14ymedio, Yoani Sánchez, Havana, 17 December 2020 — “They are already going down Tulipán Street, in a few months the whole neighborhood will be connected,” a neighbor told me excitedly three years ago, as he counted the days until the arrival of the Nauta Hogar* service to our building. In the intervening time, the candid dreamer ended up emigrating to the United States and in-home internet connections still has not reached this 14-story apartment block.
Web browsing from Cuban homes has experienced the same fate as many other official campaigns, which generate a lot of initial noise and few effects in the medium and long term. But despite the failure, this December the official press, with great fanfare, has announced, that 4.73 out of every 100 houses on this island already have an internet connection.
The number looks even more insignificant when balancing it against the more than 3,885,000 households reported in the 2012 census, of which 183,000 now have the ability to access the World Wide Web through ADSL technology. The pilot test with 2,000 houses, carried out at the end of 2016 in Old Havana, now seems like a story told by the Cuban Telecommunications Company (Etecsa) to put the gullible to sleep.
However, it is not only about the baby steps that the installation of the service has taken, but about the constant criticism that has surrounded its operation. Customers complain about drops in speed, the absence of a flat rate, and the high costs of hourly packages. What seemed like the perfect solution for professional work and entrepreneurship has been a source of dissatisfaction.
Not even this pandemic, which has kept us in check for more than nine months and forced millions of Cubans to work from home, has functioned as a spur for the expansion of a type of broadband connectivity that is already common in much of the world, even as it is being overtaken by more powerful and faster infrastructure. In this matter of access to the great World Wide Web, as almost always in everything, we are lagging behind.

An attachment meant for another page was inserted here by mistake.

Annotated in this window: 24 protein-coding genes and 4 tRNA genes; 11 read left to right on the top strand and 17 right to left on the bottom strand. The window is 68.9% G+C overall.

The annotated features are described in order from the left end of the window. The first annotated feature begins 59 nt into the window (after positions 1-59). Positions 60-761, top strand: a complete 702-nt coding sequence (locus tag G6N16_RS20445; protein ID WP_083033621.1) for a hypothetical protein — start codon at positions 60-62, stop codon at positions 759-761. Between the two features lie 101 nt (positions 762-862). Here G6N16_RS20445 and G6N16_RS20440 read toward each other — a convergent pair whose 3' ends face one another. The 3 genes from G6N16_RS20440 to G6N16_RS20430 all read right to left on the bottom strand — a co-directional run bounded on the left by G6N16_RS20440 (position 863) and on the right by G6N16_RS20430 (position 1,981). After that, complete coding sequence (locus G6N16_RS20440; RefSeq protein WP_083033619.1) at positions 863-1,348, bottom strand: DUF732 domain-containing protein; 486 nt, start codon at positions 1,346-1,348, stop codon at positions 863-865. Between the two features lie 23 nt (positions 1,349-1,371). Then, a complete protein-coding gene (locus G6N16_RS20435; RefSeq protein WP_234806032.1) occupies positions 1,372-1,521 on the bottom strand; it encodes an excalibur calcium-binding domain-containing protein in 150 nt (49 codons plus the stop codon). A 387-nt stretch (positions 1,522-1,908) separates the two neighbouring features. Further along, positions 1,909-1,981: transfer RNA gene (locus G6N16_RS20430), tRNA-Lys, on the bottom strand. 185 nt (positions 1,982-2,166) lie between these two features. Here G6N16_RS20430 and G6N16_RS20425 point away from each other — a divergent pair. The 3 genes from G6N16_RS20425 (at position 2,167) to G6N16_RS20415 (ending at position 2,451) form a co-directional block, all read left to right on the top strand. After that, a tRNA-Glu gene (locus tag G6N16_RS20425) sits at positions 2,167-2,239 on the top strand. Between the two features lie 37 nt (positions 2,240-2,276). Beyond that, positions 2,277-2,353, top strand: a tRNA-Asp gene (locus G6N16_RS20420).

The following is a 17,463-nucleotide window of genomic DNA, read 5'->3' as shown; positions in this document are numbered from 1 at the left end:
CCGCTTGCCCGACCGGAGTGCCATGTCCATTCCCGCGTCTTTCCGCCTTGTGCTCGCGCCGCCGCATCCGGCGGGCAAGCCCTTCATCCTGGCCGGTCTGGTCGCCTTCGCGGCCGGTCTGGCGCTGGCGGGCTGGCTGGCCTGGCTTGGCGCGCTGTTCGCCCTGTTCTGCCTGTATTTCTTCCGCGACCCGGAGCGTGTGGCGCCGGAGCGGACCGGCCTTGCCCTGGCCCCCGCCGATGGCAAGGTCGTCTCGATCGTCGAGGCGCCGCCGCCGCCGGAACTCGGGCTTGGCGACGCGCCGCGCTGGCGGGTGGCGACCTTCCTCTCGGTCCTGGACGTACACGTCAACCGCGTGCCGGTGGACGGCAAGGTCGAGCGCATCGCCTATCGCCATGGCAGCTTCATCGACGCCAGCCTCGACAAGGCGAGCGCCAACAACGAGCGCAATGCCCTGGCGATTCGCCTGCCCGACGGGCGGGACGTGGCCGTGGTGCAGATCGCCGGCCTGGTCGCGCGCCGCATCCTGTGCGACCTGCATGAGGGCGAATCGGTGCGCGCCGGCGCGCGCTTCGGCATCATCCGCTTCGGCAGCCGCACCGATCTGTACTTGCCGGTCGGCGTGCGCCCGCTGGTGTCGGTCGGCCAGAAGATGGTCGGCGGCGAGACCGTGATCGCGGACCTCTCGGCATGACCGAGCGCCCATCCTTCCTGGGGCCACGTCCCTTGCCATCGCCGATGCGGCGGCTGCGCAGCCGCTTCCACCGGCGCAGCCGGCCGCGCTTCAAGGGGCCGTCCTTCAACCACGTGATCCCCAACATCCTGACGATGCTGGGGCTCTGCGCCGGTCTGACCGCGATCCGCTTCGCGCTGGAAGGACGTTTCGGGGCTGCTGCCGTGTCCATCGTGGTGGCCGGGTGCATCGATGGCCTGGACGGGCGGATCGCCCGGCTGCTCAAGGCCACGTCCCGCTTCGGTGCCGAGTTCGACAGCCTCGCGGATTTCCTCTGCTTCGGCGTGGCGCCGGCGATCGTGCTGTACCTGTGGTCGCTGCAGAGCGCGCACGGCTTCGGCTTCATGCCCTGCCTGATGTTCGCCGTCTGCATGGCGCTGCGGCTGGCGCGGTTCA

Is this slowness the product only of the country’s economic problems and the often-repeated official argument that it is due to the US embargo? These kinds of explanations are not convincing and they sound more and more ridiculous, especially since it is known in many neighborhoods that the cables to offer the service have been installed for years now, and the only thing lacking for the data to run through them is the official will.
This little progress in the number of household connections points in another direction: the growing fear that the Cuban government has of the social and political implications of having a society that is increasingly online. The slowdown at Nauta Hogar seems to be based more on ideological reasons than technological ones, more on repression than on material resources
With access to the internet on mobile phones, the authorities on this island have verified that civic complaint can hardly be contained and the voices of its critics are loudly heard inside and outside national borders, while mockery and derision against officials and leaders grow by the minute.
On cell phones, the customer only has to buy a data package to surf, but at home internet requires a contract, the purchase from the state telecommunications monopoly of an ADSL modem, and family – not individual – use of the service.
*Translator’s note: “Nauta Home,” a service offered by the State (and only legal) telecommunications company in Cuba, ETECSA.
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